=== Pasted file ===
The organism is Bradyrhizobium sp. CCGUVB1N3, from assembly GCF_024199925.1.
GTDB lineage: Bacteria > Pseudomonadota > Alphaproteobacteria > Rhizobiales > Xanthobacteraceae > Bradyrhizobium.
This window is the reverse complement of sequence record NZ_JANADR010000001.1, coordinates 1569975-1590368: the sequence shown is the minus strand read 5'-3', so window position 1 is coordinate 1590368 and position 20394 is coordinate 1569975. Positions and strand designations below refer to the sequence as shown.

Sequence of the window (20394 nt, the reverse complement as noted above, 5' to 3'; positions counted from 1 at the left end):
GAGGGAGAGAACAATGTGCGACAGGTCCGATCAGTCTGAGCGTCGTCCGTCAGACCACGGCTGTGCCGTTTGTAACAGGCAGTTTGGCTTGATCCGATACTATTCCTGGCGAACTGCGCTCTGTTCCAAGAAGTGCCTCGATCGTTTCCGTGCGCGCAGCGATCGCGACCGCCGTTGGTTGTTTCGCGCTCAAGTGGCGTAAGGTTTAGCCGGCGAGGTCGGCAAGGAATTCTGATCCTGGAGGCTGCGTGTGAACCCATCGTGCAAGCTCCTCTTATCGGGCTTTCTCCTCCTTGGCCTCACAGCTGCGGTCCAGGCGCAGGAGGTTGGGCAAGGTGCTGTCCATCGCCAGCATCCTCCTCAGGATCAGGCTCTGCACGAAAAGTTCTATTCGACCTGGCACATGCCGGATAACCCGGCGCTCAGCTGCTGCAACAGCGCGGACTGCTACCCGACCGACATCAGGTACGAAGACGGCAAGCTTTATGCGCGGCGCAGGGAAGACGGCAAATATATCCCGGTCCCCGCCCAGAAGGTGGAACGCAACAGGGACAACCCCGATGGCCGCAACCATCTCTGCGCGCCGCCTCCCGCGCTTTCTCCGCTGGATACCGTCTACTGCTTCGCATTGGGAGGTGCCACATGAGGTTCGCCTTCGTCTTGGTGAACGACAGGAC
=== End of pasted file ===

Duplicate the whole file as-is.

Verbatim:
The organism is Bradyrhizobium sp. CCGUVB1N3, from assembly GCF_024199925.1.
GTDB lineage: Bacteria > Pseudomonadota > Alphaproteobacteria > Rhizobiales > Xanthobacteraceae > Bradyrhizobium.
This window is the reverse complement of sequence record NZ_JANADR010000001.1, coordinates 1569975-1590368: the sequence shown is the minus strand read 5'-3', so window position 1 is coordinate 1590368 and position 20394 is coordinate 1569975. Positions and strand designations below refer to the sequence as shown.

Sequence of the window (20394 nt, the reverse complement as noted above, 5' to 3'; positions counted from 1 at the left end):
GAGGGAGAGAACAATGTGCGACAGGTCCGATCAGTCTGAGCGTCGTCCGTCAGACCACGGCTGTGCCGTTTGTAACAGGCAGTTTGGCTTGATCCGATACTATTCCTGGCGAACTGCGCTCTGTTCCAAGAAGTGCCTCGATCGTTTCCGTGCGCGCAGCGATCGCGACCGCCGTTGGTTGTTTCGCGCTCAAGTGGCGTAAGGTTTAGCCGGCGAGGTCGGCAAGGAATTCTGATCCTGGAGGCTGCGTGTGAACCCATCGTGCAAGCTCCTCTTATCGGGCTTTCTCCTCCTTGGCCTCACAGCTGCGGTCCAGGCGCAGGAGGTTGGGCAAGGTGCTGTCCATCGCCAGCATCCTCCTCAGGATCAGGCTCTGCACGAAAAGTTCTATTCGACCTGGCACATGCCGGATAACCCGGCGCTCAGCTGCTGCAACAGCGCGGACTGCTACCCGACCGACATCAGGTACGAAGACGGCAAGCTTTATGCGCGGCGCAGGGAAGACGGCAAATATATCCCGGTCCCCGCCCAGAAGGTGGAACGCAACAGGGACAACCCCGATGGCCGCAACCATCTCTGCGCGCCGCCTCCCGCGCTTTCTCCGCTGGATACCGTCTACTGCTTCGCATTGGGAGGTGCCACATGAGGTTCGCCTTCGTCTTGGTGAACGACAGGAC